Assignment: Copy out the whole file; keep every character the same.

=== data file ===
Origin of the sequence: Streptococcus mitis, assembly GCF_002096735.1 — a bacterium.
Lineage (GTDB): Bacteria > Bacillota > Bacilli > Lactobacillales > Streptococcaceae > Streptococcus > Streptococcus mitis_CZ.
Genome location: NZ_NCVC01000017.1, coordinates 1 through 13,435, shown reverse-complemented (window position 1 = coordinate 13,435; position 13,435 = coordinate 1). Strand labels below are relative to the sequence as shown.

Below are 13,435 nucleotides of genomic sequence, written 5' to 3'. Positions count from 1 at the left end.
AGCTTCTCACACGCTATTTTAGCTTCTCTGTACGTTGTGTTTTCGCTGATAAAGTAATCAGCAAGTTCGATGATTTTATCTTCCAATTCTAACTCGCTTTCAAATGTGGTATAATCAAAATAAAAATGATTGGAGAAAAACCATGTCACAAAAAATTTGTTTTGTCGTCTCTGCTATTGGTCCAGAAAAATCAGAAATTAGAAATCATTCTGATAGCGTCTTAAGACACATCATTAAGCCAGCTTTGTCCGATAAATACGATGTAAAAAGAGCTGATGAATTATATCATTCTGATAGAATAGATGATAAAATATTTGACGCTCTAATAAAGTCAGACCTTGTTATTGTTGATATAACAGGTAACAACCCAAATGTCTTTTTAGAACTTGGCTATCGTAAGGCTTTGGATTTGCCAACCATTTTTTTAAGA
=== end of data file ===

Origin of the sequence: Streptococcus mitis, assembly GCF_002096735.1 — a bacterium.
Lineage (GTDB): Bacteria > Bacillota > Bacilli > Lactobacillales > Streptococcaceae > Streptococcus > Streptococcus mitis_CZ.
Genome location: NZ_NCVC01000017.1, coordinates 1 through 13,435, shown reverse-complemented (window position 1 = coordinate 13,435; position 13,435 = coordinate 1). Strand labels below are relative to the sequence as shown.

Below are 13,435 nucleotides of genomic sequence, written 5' to 3'. Positions count from 1 at the left end.
AGCTTCTCACACGCTATTTTAGCTTCTCTGTACGTTGTGTTTTCGCTGATAAAGTAATCAGCAAGTTCGATGATTTTATCTTCCAATTCTAACTCGCTTTCAAATGTGGTATAATCAAAATAAAAATGATTGGAGAAAAACCATGTCACAAAAAATTTGTTTTGTCGTCTCTGCTATTGGTCCAGAAAAATCAGAAATTAGAAATCATTCTGATAGCGTCTTAAGACACATCATTAAGCCAGCTTTGTCCGATAAATACGATGTAAAAAGAGCTGATGAATTATATCATTCTGATAGAATAGATGATAAAATATTTGACGCTCTAATAAAGTCAGACCTTGTTATTGTTGATATAACAGGTAACAACCCAAATGTCTTTTTAGAACTTGGCTATCGTAAGGCTTTGGATTTGCCAACCATTTTTTTAAGA